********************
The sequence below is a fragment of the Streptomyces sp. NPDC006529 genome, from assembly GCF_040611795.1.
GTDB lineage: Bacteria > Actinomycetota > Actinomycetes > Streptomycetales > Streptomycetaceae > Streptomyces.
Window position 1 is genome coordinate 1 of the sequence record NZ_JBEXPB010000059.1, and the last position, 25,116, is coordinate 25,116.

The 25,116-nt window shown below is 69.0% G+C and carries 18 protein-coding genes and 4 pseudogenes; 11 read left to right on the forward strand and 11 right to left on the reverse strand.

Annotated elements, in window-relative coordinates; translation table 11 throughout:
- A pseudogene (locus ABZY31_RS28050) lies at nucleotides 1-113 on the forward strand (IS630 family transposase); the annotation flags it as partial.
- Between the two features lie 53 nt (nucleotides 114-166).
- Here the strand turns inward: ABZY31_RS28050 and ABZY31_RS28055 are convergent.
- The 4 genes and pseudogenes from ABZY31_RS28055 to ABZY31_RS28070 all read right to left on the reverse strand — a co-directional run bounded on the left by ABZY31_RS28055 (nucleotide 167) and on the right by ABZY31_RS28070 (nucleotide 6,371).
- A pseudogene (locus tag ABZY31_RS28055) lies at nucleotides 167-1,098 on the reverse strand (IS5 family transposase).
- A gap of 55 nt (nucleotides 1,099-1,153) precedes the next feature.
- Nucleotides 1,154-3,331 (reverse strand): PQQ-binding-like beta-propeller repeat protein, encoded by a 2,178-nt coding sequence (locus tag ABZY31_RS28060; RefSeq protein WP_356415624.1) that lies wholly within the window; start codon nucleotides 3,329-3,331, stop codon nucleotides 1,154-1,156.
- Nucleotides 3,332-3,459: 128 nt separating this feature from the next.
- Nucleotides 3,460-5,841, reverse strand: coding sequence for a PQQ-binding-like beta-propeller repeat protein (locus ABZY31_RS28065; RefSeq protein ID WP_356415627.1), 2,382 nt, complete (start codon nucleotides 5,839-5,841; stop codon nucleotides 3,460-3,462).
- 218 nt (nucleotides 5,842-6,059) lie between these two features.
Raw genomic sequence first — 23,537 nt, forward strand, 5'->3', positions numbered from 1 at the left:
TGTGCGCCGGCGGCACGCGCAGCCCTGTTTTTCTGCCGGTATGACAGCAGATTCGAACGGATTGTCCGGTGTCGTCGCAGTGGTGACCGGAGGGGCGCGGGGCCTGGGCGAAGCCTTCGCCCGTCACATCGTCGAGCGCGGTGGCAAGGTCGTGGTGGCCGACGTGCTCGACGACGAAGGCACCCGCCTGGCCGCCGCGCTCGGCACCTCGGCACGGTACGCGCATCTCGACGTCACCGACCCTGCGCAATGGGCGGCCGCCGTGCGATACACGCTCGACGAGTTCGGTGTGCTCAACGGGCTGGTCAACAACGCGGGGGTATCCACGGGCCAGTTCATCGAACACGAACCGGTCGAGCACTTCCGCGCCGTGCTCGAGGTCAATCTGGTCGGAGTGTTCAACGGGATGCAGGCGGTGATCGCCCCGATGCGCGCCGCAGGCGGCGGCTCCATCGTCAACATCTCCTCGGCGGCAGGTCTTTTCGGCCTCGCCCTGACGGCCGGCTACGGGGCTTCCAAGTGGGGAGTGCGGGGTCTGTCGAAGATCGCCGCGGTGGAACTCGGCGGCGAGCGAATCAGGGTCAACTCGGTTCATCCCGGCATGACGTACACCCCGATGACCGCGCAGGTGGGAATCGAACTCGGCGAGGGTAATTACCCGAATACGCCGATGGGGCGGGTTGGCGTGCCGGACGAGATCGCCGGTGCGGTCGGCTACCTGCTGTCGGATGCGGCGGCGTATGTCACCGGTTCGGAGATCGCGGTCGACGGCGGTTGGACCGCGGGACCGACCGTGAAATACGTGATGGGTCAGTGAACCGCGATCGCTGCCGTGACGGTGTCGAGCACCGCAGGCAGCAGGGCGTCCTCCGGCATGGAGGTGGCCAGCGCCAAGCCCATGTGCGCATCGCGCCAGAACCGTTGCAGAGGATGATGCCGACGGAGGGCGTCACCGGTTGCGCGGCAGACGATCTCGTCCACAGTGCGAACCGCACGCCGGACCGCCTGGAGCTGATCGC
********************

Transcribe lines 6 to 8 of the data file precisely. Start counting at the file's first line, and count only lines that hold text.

- A pseudogene (locus ABZY31_RS28050) lies at nucleotides 1-113 on the forward strand (IS630 family transposase); the annotation flags it as partial.
- Between the two features lie 53 nt (nucleotides 114-166).
- Here the strand turns inward: ABZY31_RS28050 and ABZY31_RS28055 are convergent.